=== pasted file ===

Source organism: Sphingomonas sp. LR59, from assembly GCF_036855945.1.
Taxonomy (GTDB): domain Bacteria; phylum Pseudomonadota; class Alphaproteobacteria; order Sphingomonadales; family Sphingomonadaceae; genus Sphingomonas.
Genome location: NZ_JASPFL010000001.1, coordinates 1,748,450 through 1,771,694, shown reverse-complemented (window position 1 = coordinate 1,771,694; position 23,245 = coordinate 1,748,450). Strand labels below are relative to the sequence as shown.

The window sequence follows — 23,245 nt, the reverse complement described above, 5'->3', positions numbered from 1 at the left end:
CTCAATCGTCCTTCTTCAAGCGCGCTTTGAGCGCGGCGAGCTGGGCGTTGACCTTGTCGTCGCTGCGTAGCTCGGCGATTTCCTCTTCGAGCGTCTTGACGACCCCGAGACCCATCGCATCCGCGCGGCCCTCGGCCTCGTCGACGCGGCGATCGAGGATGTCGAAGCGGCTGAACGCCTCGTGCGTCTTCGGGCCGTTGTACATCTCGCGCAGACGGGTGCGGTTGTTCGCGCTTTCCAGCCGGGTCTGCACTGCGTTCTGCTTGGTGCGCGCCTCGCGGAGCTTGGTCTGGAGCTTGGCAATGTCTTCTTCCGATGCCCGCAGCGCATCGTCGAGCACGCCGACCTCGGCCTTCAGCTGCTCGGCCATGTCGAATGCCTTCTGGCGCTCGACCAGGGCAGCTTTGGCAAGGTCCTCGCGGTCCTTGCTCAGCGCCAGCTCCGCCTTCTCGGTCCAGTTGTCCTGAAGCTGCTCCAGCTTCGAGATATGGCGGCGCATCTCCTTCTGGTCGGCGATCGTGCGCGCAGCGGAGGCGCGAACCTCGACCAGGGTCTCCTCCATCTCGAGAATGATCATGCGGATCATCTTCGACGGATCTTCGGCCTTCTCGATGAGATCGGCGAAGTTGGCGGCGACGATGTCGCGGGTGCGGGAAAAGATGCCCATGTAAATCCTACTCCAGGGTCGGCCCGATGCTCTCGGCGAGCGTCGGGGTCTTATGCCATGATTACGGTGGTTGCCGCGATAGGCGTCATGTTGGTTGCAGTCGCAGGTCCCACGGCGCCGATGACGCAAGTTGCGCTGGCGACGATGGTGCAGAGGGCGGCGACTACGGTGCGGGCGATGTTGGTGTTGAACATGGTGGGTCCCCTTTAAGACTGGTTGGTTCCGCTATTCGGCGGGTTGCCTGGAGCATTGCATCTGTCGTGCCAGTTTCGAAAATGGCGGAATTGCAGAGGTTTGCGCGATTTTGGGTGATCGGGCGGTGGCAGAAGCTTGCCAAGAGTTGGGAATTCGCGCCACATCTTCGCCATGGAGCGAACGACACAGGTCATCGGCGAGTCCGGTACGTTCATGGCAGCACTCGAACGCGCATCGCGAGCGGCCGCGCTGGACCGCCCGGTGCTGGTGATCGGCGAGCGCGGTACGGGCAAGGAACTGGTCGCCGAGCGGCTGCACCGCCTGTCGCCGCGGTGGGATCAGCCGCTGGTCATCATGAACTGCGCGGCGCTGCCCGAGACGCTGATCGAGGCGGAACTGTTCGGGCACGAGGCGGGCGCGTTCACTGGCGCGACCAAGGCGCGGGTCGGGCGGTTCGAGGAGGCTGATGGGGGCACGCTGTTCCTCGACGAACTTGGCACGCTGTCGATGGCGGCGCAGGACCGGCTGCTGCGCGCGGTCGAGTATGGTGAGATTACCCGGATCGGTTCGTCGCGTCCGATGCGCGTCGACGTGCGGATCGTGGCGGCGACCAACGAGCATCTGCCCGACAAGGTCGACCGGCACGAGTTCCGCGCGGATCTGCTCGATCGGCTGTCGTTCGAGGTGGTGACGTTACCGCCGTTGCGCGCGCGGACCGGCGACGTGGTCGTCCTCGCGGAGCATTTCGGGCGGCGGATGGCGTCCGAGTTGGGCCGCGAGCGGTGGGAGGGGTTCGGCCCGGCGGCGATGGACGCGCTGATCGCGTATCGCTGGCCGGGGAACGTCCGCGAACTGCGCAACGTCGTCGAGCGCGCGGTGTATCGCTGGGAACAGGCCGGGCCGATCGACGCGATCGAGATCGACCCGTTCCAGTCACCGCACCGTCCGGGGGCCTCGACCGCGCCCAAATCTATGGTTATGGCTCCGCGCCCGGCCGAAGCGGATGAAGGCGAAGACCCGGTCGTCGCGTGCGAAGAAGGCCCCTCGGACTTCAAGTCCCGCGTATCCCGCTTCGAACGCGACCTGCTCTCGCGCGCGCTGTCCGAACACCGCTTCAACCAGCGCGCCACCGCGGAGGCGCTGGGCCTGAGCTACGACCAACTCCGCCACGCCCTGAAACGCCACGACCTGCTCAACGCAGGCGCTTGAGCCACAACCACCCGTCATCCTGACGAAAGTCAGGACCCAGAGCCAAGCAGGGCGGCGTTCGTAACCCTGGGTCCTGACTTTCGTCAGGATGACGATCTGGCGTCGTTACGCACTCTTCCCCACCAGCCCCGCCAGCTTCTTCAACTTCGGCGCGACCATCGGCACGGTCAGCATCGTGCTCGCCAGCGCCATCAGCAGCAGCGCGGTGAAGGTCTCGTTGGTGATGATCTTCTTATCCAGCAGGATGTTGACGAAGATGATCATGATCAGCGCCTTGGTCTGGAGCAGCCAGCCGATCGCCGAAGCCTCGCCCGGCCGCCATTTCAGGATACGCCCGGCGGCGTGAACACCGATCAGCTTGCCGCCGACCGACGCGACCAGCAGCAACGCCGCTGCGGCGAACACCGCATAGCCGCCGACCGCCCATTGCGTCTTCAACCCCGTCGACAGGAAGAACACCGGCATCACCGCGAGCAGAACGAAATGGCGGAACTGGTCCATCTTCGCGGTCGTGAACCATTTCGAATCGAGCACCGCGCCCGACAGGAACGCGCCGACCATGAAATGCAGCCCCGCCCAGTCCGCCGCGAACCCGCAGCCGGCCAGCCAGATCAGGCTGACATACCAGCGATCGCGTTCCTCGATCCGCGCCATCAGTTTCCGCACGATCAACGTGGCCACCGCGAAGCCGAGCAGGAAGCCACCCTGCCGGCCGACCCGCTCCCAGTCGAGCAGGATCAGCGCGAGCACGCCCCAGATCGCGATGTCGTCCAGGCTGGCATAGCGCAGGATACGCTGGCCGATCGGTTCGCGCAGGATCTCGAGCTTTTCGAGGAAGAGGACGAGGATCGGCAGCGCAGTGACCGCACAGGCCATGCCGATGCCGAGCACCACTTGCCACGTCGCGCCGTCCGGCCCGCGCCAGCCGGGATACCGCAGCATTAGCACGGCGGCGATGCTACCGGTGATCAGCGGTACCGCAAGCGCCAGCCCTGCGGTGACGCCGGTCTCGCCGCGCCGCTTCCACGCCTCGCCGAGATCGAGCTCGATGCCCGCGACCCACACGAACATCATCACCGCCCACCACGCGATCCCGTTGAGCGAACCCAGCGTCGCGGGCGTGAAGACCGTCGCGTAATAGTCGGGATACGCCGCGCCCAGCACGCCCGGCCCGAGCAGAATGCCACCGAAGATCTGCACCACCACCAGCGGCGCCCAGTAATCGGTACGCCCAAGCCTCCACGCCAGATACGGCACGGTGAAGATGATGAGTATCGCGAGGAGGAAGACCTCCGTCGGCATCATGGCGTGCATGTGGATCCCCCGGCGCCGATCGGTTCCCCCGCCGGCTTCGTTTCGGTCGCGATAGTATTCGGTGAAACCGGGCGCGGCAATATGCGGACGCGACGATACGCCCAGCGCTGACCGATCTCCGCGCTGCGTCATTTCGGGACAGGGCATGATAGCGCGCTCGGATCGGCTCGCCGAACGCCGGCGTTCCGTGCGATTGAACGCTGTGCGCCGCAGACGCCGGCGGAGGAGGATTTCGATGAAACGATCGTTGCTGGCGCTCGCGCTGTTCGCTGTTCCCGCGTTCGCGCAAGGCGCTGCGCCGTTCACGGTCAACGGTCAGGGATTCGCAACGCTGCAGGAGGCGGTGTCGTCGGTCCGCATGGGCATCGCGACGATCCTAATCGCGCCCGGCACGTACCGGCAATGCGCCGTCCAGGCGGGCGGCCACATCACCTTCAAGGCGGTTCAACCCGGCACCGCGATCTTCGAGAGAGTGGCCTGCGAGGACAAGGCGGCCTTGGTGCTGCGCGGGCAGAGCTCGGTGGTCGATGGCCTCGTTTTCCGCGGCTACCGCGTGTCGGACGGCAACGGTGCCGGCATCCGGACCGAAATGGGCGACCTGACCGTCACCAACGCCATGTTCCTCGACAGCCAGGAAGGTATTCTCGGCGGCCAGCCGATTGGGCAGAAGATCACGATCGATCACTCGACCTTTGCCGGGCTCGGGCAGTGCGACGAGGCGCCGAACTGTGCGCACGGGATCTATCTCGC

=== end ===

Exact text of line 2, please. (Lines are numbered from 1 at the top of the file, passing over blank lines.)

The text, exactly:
Taxonomy (GTDB): domain Bacteria; phylum Pseudomonadota; class Alphaproteobacteria; order Sphingomonadales; family Sphingomonadaceae; genus Sphingomonas.